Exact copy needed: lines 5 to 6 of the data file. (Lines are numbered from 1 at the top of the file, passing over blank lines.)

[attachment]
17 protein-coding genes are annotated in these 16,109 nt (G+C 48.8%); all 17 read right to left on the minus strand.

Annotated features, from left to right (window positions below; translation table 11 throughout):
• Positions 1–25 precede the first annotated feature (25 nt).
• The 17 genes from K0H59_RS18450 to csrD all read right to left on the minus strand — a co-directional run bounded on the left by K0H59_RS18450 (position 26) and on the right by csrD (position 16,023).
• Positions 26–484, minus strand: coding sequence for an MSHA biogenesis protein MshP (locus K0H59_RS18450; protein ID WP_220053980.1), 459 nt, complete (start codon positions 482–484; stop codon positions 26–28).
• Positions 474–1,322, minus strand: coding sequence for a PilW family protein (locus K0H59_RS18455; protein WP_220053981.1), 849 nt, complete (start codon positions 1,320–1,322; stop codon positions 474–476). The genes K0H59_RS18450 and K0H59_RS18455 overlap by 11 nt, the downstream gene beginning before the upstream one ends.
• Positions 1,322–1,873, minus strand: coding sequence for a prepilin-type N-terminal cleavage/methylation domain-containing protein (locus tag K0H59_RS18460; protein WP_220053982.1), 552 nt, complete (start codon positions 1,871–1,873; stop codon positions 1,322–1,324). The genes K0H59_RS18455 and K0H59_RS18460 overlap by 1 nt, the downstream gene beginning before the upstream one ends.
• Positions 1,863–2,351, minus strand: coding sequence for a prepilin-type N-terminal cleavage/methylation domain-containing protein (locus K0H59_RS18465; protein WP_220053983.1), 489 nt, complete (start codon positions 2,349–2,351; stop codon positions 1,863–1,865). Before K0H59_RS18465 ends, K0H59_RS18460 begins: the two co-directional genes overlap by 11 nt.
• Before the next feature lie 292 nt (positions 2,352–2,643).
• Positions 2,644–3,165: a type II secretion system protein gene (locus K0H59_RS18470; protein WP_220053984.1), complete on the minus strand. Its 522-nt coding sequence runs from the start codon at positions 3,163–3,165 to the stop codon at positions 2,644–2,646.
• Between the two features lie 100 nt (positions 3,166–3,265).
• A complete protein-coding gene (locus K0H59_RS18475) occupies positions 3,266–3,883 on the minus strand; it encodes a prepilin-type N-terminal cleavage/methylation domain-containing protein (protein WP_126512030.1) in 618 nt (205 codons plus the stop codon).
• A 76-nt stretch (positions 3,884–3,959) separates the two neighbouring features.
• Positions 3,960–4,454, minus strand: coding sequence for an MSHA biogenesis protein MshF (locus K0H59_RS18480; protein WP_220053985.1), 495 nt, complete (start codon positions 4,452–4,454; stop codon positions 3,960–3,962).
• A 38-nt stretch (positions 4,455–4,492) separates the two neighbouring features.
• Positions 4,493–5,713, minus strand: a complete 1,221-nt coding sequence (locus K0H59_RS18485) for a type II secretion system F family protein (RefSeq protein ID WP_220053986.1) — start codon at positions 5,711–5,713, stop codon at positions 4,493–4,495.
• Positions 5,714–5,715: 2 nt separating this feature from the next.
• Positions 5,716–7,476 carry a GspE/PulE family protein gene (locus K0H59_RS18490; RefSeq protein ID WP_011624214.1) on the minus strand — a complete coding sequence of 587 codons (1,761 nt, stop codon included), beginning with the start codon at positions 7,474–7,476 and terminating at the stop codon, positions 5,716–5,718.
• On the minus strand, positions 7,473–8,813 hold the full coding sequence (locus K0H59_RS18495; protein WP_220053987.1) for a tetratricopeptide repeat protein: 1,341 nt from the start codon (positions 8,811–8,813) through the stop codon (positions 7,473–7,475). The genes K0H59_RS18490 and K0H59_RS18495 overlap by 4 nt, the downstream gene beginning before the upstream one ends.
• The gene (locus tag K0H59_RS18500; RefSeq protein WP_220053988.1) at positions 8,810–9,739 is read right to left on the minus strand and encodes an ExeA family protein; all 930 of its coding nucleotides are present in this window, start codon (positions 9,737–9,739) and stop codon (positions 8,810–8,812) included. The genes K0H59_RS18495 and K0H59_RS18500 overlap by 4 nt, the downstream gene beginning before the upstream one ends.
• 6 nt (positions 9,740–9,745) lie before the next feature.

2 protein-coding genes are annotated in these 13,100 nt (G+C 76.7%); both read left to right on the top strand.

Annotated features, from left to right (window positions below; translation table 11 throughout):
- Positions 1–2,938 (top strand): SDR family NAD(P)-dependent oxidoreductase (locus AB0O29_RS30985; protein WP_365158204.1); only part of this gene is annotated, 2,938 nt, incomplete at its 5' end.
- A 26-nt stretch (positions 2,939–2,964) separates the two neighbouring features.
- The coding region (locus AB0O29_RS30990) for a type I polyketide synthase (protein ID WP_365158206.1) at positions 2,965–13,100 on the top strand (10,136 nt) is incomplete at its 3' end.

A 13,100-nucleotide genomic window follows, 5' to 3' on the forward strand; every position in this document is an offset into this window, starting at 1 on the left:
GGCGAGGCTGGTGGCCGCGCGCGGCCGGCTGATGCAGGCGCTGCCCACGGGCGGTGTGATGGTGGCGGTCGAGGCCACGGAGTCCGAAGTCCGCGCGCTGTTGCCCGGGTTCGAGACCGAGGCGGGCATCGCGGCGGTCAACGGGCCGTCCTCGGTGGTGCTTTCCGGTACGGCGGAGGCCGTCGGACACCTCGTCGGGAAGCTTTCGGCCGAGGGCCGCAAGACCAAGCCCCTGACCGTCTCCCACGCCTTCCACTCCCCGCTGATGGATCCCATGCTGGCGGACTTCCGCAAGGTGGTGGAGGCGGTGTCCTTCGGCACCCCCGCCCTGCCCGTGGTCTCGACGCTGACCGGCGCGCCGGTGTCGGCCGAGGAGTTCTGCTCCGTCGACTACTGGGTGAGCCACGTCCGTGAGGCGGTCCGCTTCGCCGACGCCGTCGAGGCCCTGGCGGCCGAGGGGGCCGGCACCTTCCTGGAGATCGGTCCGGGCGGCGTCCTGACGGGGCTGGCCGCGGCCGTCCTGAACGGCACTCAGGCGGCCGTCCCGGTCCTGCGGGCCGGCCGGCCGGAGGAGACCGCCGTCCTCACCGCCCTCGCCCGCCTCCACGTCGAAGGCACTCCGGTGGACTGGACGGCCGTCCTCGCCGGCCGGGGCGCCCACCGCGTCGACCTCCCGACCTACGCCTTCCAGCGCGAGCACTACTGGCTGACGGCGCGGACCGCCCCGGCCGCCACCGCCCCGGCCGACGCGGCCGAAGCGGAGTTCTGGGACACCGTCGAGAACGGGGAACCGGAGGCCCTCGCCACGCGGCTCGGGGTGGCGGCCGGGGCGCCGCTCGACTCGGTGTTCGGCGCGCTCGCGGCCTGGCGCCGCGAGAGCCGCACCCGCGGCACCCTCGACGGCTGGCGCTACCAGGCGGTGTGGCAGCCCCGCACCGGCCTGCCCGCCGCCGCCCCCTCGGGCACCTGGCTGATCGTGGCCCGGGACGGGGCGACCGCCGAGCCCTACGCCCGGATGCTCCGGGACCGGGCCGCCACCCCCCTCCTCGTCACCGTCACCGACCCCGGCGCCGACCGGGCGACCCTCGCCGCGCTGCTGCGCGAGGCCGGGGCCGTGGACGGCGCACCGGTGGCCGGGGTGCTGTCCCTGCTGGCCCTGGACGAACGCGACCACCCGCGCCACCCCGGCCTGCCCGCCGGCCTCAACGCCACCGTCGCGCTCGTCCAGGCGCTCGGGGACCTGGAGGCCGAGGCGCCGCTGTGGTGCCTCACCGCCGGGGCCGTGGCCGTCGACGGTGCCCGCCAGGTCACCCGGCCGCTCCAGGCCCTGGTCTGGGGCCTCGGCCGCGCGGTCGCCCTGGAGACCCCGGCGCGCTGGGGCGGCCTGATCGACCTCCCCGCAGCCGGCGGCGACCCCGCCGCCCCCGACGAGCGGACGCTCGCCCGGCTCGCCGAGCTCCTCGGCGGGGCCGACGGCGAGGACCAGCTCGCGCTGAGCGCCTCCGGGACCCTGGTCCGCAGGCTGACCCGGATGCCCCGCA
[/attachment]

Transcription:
• Positions 26–484, minus strand: coding sequence for an MSHA biogenesis protein MshP (locus K0H59_RS18450; protein ID WP_220053980.1), 459 nt, complete (start codon positions 482–484; stop codon positions 26–28).
• Positions 474–1,322, minus strand: coding sequence for a PilW family protein (locus K0H59_RS18455; protein WP_220053981.1), 849 nt, complete (start codon positions 1,320–1,322; stop codon positions 474–476). The genes K0H59_RS18450 and K0H59_RS18455 overlap by 11 nt, the downstream gene beginning before the upstream one ends.